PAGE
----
Old North State is bidding Durango goodbye

Brothers Jantzen, left, and Dillon Wray of Old North State will head east to further their music career after one last Durango show Wednesday night at the 8th Avenue Tavern. Enlarge photo

Courtesy of Jantzen Cole Wray/Brightwater Productions

Brothers Jantzen, left, and Dillon Wray of Old North State will head east to further their music career after one last Durango show Wednesday night at the 8th Avenue Tavern.

Aiming high sometimes means moving on. Old North State, the local acoustic rock and bluegrass band that has at times been a duo, a trio and a quartet, is pulling up stakes for higher hopes.

No matter the musical configuration, the band has at its heart been led by brothers Dillon and Jantzen Wray. The band stripped down to being just a sibling duo since August, and the tireless marketing, writing and recording, filming, Internet outreach and long stretches of touring has led to a tough decision: it’s time to leave Durango.

It’s not like they’ve been chained up on a local street corner or confined themselves to La Plata County. The brothers have played 118 shows around the country this year and are looking ahead to playing more than 200 in 2013. Their final Durango show, for now, will be a nostalgic one Wednesday night at 8th Ave. Tavern.

“We wanted to throw the show at a place where we started at. We went back to the venue we booked with in the beginning,” Dillon Wray said last week at the KDUR studios. “If you saw Old North State back when we started, it was a carefree show. It was fun. I feel like we’ve been tamed down. We wanted to create the atmosphere again.”

The motivation to relocate is simple: They want to jump on what could be an opportunity to build fan bases in the Mid-Atlantic, North and Southeast regions of the U.S. Driving the need to move is a relationship they’ve built with Ace Enders from the band Early November, who produced their next recording project.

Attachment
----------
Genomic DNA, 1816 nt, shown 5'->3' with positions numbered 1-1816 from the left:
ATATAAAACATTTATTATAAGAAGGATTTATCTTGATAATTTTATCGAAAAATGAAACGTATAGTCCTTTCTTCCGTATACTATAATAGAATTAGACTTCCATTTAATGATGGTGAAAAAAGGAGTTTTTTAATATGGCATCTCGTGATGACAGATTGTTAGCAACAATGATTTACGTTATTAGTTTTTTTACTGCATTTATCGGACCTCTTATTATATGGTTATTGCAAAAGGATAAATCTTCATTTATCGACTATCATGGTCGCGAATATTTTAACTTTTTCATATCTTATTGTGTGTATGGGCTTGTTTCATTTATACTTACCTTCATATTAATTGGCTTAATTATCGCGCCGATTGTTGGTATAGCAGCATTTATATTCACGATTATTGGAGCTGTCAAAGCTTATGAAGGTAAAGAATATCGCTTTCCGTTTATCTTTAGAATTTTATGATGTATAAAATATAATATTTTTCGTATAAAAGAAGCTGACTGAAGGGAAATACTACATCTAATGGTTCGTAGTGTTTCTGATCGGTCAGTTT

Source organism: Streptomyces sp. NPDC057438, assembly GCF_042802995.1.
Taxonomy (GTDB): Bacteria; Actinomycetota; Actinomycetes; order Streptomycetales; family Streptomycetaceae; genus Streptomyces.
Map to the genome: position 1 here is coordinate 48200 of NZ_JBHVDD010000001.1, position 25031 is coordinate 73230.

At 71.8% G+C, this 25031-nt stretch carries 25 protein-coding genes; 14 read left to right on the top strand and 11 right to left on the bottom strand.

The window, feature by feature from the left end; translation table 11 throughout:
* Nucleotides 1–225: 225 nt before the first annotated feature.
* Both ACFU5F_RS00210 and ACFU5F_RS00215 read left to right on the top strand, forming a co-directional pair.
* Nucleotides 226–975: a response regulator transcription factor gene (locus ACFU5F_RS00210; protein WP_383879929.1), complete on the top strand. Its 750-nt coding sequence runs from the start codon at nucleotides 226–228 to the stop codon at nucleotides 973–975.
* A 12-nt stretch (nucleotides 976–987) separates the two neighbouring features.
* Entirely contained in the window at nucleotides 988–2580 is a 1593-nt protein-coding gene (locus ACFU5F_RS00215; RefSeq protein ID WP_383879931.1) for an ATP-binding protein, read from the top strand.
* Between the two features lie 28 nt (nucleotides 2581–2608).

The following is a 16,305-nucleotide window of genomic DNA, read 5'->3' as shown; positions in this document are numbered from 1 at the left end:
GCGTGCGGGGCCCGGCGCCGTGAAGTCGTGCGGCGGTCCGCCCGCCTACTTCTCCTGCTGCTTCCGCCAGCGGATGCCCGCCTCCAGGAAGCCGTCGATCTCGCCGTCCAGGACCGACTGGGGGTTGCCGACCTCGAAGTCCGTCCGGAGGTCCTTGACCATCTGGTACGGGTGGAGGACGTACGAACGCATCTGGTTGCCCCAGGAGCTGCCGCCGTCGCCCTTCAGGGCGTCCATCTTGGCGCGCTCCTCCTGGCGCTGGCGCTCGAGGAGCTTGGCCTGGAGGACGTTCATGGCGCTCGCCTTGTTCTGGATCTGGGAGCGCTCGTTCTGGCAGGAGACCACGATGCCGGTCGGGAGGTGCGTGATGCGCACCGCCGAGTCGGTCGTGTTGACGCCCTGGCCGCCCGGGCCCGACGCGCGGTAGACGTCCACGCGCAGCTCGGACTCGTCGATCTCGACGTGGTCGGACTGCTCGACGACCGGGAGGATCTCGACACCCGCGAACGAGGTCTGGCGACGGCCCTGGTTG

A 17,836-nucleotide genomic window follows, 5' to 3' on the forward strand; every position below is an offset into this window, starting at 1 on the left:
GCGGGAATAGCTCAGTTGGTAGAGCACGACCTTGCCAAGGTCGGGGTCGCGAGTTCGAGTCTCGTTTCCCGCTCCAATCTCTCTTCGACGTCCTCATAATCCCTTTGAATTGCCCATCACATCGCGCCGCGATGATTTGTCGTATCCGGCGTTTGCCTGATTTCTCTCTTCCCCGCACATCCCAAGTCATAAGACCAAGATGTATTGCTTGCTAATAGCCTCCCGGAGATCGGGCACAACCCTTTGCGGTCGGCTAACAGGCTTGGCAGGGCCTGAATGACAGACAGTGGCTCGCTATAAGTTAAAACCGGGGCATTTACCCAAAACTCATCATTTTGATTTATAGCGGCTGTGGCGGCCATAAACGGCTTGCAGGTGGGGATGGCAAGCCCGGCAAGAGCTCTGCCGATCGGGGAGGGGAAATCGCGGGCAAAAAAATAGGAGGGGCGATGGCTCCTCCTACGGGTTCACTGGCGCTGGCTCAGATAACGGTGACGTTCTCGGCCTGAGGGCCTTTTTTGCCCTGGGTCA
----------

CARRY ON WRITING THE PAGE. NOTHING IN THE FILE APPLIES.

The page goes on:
“We’ve never hit those important places like New York, Baltimore, Boston and Philadelphia,” Wray said. “We now have a base. We have a hub in Durango, We have a hub in Asheville (N.C.) because our parents are there, and we’ve added New Jersey to the list. We’re going to put in some hard work up there this year.”

This opportunity came up a year ago, and the offer to move was initially turned down. One thing about the Wray brothers is they have made their career moves after calculated thought. They want to be prepared.

“This year I feel like we’re more ready to go into a city and start making a name for ourselves, and holding our own against acts that are much better than we are,” he said.

The brothers are in for the long haul. Making music isn’t something they plan to do until a desk job comes along. During their time here, they have put out a handful of records, toured endlessly between Durango and the East Coast, and most recently won the “Ernie Ball Battle of the Bands,” a contest in which the winner landed a spot on the Vans Warped Tour in Denver. Their answer to the “where will I be five years from now?” question involves a whole lot more of what they’ve already got: travel and music.

“Hopefully, we’ll be on a tour,” Wray said. “When I was a child, I looked at certain things in a music career, and I would think if that happens to me, I’ve made it. I’ve already done five or six of those things, and I don’t feel any different. There’s so much more to do now. I hope we have the ability to keep on struggling through what we’d like to do.”

Bryant Liggett is a freelance writer and KDUR station manager.

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